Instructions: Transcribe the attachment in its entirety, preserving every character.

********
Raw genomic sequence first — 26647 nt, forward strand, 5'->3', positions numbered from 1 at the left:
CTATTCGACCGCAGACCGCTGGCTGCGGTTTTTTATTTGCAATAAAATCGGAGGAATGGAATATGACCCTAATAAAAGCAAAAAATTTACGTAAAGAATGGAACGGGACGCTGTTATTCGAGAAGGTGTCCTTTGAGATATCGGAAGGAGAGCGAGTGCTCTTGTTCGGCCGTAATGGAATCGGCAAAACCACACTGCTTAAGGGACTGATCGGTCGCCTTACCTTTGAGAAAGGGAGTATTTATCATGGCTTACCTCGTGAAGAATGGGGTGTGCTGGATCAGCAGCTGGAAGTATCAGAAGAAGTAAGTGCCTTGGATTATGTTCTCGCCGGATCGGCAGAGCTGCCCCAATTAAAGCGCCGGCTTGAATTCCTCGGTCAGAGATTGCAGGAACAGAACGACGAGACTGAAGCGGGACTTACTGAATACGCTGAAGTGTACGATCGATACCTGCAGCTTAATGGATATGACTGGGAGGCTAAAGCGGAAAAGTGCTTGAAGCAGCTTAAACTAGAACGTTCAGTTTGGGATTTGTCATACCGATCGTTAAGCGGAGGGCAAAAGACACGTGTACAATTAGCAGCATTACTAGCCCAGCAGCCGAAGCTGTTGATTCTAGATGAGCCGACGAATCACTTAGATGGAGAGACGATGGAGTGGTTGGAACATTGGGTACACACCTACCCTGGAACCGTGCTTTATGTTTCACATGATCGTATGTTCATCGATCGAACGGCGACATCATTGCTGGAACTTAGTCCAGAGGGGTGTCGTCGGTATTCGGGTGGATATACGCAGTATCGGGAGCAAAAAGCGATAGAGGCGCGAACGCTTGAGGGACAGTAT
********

Raw genomic sequence first — 26647 nt, forward strand, 5'->3', positions numbered from 1 at the left:
CTATTCGACCGCAGACCGCTGGCTGCGGTTTTTTATTTGCAATAAAATCGGAGGAATGGAATATGACCCTAATAAAAGCAAAAAATTTACGTAAAGAATGGAACGGGACGCTGTTATTCGAGAAGGTGTCCTTTGAGATATCGGAAGGAGAGCGAGTGCTCTTGTTCGGCCGTAATGGAATCGGCAAAACCACACTGCTTAAGGGACTGATCGGTCGCCTTACCTTTGAGAAAGGGAGTATTTATCATGGCTTACCTCGTGAAGAATGGGGTGTGCTGGATCAGCAGCTGGAAGTATCAGAAGAAGTAAGTGCCTTGGATTATGTTCTCGCCGGATCGGCAGAGCTGCCCCAATTAAAGCGCCGGCTTGAATTCCTCGGTCAGAGATTGCAGGAACAGAACGACGAGACTGAAGCGGGACTTACTGAATACGCTGAAGTGTACGATCGATACCTGCAGCTTAATGGATATGACTGGGAGGCTAAAGCGGAAAAGTGCTTGAAGCAGCTTAAACTAGAACGTTCAGTTTGGGATTTGTCATACCGATCGTTAAGCGGAGGGCAAAAGACACGTGTACAATTAGCAGCATTACTAGCCCAGCAGCCGAAGCTGTTGATTCTAGATGAGCCGACGAATCACTTAGATGGAGAGACGATGGAGTGGTTGGAACATTGGGTACACACCTACCCTGGAACCGTGCTTTATGTTTCACATGATCGTATGTTCATCGATCGAACGGCGACATCATTGCTGGAACTTAGTCCAGAGGGGTGTCGTCGGTATTCGGGTGGATATACGCAGTATCGGGAGCAAAAAGCGATAGAGGCGCGAACGCTTGAGGGACAGTAT